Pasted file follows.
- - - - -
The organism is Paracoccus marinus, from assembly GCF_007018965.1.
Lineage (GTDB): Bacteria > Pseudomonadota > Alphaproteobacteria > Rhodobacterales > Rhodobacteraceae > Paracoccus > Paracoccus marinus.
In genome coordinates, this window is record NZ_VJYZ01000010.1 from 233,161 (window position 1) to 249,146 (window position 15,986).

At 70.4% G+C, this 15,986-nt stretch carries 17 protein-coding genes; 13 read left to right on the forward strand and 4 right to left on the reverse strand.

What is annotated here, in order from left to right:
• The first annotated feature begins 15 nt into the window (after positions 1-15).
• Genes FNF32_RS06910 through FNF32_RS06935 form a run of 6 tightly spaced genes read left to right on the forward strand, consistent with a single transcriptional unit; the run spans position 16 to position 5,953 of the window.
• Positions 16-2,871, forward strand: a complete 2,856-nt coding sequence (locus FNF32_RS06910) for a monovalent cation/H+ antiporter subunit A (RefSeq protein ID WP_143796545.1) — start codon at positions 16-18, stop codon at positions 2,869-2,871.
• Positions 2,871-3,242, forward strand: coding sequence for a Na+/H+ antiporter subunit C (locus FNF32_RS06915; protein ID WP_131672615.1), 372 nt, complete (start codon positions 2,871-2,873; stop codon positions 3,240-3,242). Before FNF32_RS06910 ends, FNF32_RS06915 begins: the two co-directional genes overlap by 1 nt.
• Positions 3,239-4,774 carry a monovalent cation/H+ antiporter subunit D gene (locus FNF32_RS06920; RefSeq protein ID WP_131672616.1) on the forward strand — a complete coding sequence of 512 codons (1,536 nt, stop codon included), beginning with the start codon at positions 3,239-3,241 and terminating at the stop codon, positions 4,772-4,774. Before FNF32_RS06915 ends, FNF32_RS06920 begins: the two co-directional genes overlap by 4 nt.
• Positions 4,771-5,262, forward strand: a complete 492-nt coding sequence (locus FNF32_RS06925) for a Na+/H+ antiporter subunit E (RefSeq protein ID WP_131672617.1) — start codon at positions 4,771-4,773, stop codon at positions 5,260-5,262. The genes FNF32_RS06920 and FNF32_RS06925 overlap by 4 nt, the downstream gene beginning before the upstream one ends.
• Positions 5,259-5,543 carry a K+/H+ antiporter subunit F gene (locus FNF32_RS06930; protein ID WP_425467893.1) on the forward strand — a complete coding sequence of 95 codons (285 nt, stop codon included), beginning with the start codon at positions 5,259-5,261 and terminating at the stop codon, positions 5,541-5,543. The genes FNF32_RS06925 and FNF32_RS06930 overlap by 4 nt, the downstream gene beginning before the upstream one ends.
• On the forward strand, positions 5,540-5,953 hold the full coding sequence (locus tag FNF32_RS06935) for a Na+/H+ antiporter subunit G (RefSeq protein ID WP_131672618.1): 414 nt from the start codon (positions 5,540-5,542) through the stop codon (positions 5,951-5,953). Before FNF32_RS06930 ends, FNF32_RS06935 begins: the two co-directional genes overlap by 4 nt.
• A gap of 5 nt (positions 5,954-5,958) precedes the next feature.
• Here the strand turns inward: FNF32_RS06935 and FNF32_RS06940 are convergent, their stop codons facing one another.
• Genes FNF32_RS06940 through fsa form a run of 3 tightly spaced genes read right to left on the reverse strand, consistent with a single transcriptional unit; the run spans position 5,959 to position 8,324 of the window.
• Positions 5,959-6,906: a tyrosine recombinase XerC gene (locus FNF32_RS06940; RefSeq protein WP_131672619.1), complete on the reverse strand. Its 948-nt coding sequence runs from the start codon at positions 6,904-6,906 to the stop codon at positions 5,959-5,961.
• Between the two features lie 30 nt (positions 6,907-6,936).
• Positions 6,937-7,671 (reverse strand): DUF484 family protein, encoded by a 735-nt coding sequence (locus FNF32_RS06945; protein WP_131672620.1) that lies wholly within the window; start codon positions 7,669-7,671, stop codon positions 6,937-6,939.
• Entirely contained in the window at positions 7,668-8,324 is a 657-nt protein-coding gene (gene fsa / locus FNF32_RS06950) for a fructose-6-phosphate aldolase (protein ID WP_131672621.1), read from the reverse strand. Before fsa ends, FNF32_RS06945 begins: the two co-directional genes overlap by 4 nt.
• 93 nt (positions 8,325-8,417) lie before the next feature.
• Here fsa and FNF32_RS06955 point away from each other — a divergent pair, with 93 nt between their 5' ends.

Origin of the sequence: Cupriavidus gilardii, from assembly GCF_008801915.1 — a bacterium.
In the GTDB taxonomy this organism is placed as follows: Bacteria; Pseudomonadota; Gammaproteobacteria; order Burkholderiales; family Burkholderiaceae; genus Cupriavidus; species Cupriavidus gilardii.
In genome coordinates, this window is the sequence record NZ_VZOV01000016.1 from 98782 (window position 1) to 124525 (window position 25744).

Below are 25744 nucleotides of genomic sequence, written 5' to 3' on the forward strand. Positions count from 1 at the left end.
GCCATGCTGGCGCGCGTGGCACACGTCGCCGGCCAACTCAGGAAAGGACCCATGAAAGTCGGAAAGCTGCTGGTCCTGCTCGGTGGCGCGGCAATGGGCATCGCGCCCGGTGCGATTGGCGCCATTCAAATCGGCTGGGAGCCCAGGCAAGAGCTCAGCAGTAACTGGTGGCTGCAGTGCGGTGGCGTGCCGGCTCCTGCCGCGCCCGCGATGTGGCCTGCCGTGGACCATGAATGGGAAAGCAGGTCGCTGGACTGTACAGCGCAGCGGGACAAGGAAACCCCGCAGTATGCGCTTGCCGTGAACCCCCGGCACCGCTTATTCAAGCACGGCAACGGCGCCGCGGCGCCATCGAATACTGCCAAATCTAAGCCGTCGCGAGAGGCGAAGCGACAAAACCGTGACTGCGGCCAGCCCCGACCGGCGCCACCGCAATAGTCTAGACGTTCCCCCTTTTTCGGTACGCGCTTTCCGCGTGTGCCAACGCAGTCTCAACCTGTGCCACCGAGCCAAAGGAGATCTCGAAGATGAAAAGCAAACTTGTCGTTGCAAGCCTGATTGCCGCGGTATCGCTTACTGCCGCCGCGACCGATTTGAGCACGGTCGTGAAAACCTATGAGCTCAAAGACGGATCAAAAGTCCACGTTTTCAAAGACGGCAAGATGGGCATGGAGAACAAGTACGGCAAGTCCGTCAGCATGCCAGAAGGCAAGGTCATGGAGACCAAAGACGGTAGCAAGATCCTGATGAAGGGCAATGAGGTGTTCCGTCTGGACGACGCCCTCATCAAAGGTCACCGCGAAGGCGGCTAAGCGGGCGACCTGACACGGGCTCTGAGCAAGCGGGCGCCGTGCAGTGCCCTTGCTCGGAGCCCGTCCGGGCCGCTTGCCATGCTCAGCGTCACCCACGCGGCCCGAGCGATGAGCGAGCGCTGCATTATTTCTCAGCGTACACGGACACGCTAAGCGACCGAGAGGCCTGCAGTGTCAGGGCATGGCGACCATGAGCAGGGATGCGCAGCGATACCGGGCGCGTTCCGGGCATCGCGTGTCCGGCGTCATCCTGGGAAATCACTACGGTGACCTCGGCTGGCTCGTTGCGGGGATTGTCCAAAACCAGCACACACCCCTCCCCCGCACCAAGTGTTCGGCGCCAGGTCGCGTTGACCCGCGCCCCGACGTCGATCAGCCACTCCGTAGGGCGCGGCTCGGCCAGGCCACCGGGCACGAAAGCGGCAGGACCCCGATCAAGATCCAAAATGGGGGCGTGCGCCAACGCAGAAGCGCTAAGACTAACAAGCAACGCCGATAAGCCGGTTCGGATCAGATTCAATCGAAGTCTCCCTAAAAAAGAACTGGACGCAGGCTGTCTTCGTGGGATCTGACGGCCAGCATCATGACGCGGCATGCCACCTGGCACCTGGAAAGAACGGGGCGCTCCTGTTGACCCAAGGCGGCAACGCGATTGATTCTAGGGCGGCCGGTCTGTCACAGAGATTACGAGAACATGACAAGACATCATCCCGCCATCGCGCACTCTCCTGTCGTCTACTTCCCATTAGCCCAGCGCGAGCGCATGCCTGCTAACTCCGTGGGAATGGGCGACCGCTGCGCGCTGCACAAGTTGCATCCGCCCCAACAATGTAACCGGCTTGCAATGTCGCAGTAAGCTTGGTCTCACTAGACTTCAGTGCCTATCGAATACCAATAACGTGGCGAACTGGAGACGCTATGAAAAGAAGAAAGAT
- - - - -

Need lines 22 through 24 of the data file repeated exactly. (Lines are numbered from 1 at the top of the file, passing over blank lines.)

• Here fsa and FNF32_RS06955 point away from each other — a divergent pair, with 93 nt between their 5' ends.

Origin of the sequence: Cupriavidus gilardii, from assembly GCF_008801915.1 — a bacterium.
In the GTDB taxonomy this organism is placed as follows: Bacteria; Pseudomonadota; Gammaproteobacteria; order Burkholderiales; family Burkholderiaceae; genus Cupriavidus; species Cupriavidus gilardii.